A collaboration between literary scholars and experimental scientists in NL, DE, IT, DK and NO, this study aims to investigate empirically, by the use of qualitative and quantitative methods, the effects of certain textual/stylistic features of literary prose on cognitive and emotional aspects of reading. Specifically, using two chapters from John Williams’ novel Stoner (1965/2012), the study combines a qualitative text analysis (viz., a foregrounding analysis), a quantitative text analysis, rating data and eye tracking measures. The text analysis provides a basis for predicting participants’ self-reported reading experience, and these predictions informed the development of specific hypotheses regarding participants’ eye movement pattern during reading. Specifically, in line with the neurocognitive poetics model (Jacobs, 2015a, 2015b), we predicted two types of reading behavior: (i) fast and automatic (for high emotion potential segments) vs (ii) slower reading (for high aesthetic value segments). Preliminary results of the combined rating data and eye tracking study will be presented.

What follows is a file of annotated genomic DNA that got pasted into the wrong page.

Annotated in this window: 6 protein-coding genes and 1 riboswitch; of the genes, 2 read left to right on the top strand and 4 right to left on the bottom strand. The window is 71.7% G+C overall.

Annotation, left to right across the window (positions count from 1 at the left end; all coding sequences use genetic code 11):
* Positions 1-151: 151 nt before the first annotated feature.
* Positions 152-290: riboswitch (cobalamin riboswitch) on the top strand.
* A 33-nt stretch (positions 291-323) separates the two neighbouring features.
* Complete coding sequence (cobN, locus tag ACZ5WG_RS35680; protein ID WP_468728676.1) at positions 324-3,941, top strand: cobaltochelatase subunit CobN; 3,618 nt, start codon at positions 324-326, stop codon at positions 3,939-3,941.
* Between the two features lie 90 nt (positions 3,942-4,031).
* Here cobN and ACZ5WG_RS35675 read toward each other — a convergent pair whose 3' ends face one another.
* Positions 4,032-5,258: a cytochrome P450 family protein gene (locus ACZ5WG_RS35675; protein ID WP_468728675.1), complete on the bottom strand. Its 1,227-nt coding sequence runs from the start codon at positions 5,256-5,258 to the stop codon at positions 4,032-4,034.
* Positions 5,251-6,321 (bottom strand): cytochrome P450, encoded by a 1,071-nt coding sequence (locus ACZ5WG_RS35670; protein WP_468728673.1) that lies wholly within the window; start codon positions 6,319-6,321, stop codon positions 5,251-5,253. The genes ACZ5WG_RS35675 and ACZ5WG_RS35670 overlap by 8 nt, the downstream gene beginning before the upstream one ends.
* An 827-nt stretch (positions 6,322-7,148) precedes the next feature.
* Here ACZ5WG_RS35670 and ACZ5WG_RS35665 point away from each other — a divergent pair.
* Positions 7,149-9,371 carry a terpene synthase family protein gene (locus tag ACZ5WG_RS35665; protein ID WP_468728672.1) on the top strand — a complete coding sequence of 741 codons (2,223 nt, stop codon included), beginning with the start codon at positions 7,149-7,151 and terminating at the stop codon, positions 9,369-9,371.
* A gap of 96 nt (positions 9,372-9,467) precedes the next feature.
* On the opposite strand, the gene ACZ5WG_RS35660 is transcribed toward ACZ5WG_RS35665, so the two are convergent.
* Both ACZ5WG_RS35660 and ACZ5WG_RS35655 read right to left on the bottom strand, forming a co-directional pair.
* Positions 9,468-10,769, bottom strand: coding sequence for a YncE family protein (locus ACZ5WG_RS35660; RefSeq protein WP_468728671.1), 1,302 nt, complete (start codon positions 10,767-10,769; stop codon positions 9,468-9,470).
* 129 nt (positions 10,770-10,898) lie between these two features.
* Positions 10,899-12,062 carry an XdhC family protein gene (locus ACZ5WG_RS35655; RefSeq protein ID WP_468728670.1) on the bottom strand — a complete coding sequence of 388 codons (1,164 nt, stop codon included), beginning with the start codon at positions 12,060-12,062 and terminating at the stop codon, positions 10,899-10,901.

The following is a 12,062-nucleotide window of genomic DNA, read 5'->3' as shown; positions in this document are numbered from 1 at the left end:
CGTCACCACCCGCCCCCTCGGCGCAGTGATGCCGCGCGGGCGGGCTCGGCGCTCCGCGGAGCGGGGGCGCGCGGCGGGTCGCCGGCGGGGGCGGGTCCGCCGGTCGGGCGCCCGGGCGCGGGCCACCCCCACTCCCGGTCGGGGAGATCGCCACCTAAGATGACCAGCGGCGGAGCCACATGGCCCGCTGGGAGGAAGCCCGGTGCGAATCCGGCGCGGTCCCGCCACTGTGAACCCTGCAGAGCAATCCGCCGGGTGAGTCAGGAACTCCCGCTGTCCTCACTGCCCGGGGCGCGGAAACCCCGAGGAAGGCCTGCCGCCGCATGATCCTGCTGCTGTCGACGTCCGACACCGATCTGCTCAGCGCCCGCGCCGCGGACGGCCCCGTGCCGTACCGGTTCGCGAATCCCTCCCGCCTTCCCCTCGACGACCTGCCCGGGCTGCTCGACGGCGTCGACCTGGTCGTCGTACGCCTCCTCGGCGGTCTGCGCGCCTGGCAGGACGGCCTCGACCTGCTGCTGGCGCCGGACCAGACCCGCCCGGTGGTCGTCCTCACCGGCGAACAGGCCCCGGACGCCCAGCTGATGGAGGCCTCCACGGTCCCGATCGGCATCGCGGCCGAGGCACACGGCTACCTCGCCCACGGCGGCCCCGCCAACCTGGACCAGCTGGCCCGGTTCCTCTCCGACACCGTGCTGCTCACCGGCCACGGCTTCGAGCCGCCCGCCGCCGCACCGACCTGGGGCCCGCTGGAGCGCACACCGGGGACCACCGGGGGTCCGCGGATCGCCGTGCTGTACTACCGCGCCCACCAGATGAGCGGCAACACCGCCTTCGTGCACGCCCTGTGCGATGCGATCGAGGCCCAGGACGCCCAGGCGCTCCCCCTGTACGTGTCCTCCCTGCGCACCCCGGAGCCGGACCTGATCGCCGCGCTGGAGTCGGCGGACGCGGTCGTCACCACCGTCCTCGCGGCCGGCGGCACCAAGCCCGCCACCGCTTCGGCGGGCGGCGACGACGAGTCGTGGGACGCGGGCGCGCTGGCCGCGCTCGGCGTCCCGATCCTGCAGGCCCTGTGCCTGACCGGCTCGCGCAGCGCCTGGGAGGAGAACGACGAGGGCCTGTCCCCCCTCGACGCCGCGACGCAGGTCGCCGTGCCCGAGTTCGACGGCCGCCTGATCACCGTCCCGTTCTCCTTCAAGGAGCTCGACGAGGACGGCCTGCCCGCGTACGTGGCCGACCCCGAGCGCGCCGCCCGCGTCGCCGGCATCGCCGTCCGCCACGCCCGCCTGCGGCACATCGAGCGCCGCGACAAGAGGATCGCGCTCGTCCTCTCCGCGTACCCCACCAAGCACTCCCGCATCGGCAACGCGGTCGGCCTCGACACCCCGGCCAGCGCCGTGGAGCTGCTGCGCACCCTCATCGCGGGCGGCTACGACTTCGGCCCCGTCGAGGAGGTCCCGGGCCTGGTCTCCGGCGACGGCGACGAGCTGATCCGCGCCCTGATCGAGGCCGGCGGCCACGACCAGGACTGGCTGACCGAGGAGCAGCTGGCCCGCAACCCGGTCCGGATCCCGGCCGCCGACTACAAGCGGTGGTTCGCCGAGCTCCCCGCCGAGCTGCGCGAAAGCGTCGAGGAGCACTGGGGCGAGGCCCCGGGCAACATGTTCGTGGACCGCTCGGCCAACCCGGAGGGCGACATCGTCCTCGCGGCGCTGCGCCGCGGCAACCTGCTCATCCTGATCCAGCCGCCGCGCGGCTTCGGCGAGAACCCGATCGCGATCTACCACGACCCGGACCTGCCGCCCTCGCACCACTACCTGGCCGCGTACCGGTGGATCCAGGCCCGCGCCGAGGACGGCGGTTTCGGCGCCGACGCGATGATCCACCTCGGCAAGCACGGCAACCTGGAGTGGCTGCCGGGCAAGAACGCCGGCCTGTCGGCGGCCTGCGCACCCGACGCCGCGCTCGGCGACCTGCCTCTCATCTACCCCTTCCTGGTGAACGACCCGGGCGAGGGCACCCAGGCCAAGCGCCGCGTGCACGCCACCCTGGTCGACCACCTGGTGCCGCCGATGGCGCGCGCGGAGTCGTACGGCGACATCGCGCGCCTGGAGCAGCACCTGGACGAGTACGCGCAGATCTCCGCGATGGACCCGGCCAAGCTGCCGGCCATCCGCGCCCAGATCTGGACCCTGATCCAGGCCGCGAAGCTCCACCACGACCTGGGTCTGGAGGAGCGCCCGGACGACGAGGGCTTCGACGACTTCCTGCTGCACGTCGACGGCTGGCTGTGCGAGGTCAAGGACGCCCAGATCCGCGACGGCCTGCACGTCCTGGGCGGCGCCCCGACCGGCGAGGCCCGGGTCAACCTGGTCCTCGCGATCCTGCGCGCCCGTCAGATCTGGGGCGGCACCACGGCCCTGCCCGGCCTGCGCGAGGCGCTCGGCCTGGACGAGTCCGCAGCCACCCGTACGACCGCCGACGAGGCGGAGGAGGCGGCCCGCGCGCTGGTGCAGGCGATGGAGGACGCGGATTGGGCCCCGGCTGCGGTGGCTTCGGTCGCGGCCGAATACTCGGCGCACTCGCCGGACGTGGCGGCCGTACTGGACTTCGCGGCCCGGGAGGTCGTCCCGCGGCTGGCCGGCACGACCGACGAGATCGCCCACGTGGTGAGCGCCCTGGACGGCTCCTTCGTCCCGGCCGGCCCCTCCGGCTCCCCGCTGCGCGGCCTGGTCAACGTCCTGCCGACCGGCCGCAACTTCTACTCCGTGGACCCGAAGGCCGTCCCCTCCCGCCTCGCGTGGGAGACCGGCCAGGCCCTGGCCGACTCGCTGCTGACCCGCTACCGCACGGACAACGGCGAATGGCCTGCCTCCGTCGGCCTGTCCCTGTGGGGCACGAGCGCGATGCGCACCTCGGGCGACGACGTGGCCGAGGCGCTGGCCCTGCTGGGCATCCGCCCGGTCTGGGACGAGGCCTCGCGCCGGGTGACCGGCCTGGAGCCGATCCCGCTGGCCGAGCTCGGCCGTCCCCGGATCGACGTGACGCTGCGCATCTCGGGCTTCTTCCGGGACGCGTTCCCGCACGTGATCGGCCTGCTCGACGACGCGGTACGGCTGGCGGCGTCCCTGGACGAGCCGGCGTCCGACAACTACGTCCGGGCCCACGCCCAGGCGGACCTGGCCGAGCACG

The outcomes of this study will provide a basis for follow-up studies comparing prose reading on different devices (paper vs screens), and may guide the development of specific hypotheses to be tested with neuroimaging methods.